Strategy Awards 2019: Content flows from data stream

How Black & Abroad, Sport Chek and Radio-Canada tapped into the power of data to change perceptions and drive purchases.

Go Back to Africa

This story originally appeared in the October 2019 issue of strategy.

The internet is a marketer’s oyster, where shucking big data is the order of the day. While finding and consuming gargantuan amounts of information can be thrilling, data gluttony is often difficult to digest. Not for FCB/Six though. Proving once again that it can scrape and assign meaning to an unfathomable amount of data, the agency’s “Go Back to Africa” work for U.S.-based Black & Abroad is a feat worthy of a Grand Prix. The campaign also won three Golds, one each for mastering Data/Tech, achieving Game Changer status and its Niche Strategy genius.

The top Strategy Awards winner turned an archaic racial slur into an uplifting call-to-action in a campaign that also has a Grand Prix Cannes Lion to its name. It started with the misperception that Africa is a dangerous and undesirable place to visit. Black & Abroad is “a cultural collective dedicated to redefining world experiences for the modern Black traveler” and set out to address this widespread belief in tandem with the misrepresentation (or lack) of black travelers in commercial images.

For more than 300 years, 12.5 million African people were removed from their homes and shipped to the West where they were forced into slavery, and oppression continues today, with social media users telling those of colour to “Go Back to Africa” every three minutes.

Those racist bullies became the target and their slurs became the message: the team hijacked the phrase as it appeared on Twitter and then used it in headlines for hyper-targeted ads promoting 54 African countries. Those ads drove people to GoBackToAfrica.com – an algorithmically curated content hub that contained 54 galleries, built with the purpose of showing members of the Black community traveling in Africa. FCB/ Six used machines to compile and shortlist several thousand travel-related images from millions that appear online every day. The final images were not selected by AI though, the human team had to follow ethical principles around “shadeism” – a type of racism that implies some shades of black are better than others (however, the AI program learned from those decisions for its own subsequent recos).

The living, breathing, data-driven platform powered interest-based programmatic ads to members of the Black community online. And the strategy created a powerful and positive narrative, which trickled down Content flows from data stream to the Black & Abroad brand, creating a 315% increase in awareness.

Sometimes you have to go to war to succeed in the battle for meaningful data. And by that, we mean set up a war room where a team can source, study and respond to data insights in only 24 hours.

Sport Chek
Sport Chek and Touché! found an interesting phenomenon that tends to happen during the seven days leading up to the biggest shopping day of the year, Black Friday. It’s called “online window shopping,” where people will abandon their digital shopping carts filled with items while they search for similar goods on competitor sites. So when the clock strikes midnight, they’re prepared for the best deal and purchase whichever cart has the best savings.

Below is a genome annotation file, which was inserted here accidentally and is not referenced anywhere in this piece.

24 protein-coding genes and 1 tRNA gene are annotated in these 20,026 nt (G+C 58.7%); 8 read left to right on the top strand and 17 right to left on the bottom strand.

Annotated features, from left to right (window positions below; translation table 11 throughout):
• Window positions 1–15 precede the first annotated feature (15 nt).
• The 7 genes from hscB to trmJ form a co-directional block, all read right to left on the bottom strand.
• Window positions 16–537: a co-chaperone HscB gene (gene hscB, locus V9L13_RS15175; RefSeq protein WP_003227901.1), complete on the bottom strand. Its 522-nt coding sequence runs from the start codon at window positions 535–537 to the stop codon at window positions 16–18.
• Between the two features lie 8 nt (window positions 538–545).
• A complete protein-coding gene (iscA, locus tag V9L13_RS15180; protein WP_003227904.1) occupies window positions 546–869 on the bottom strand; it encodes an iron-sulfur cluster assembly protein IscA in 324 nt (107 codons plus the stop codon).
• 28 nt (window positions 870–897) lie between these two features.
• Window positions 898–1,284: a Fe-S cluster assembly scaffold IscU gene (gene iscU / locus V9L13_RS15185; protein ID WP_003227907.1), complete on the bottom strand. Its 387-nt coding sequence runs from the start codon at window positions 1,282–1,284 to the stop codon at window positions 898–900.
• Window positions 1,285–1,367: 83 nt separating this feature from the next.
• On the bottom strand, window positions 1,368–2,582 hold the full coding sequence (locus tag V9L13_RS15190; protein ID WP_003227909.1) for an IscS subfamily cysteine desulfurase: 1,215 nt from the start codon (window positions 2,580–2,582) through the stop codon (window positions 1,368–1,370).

To avoid losing business to big spenders like Amazon, Sport Chek took a very tactical approach: its analytics team spent 24 hours watching data trends, determining the top 1,000 products that were being dropped into online carts. And in a very short window (a few hours), they developed dynamic creative that promoted savings on those specific items. The ads appeared across the web from YouTube to Google to Instagram.

The data trail left by the online window-shopping trend drove a search campaign that resulted in Sport Chek being the most searched retailer on Black Friday, with banners appearing in more than 141 million queries. All in all, the campaign increased sales by 54%, and with the same budget as the previous year. For those impresssive results, it earned a Gold in ROI and a Silver in Data/Tech.

But Sport Chek wasn’t the only organization that used data to change online behaviour.

During Quebec’s last election campaign, Radio-Canada wanted to become the leading destination for credible and verified media coverage. In Canada, consumers trust Google and Facebook as their primary sources of information when a political question arises. Unfortunately, fake news leaves citizens ill-equipped to make educated decisions at the ballot box. So the pubcaster decided to communicate verified, unbiased journalism to several different audiences, based on their interests.

Radio-Canada, alongside PHD Media, was able to optimize the creative according to what was happening in the news.

Fighting Fake News

A constant communication flow with Radio-Canada’s newsroom allowed it to react to what politicians were saying in a matter of minutes. Interests were monitored using search analytics and they were identified at the regional level. More than 100 different topics were covered in only 39 days. Consumers were driven to RadioCanada’s fact-checking website, a mobile app and video content to find verified answers to topical questions posed each day.

The campaign, which picked up a Bronze in Content Strategy, tracked more than 15 million impressions for the 150 ads that were delivered in a province with fewer than six million voters. And on election day, RadioCanada’s website and app saw more than 1.8 million visits and reinforced its role as a source for real news.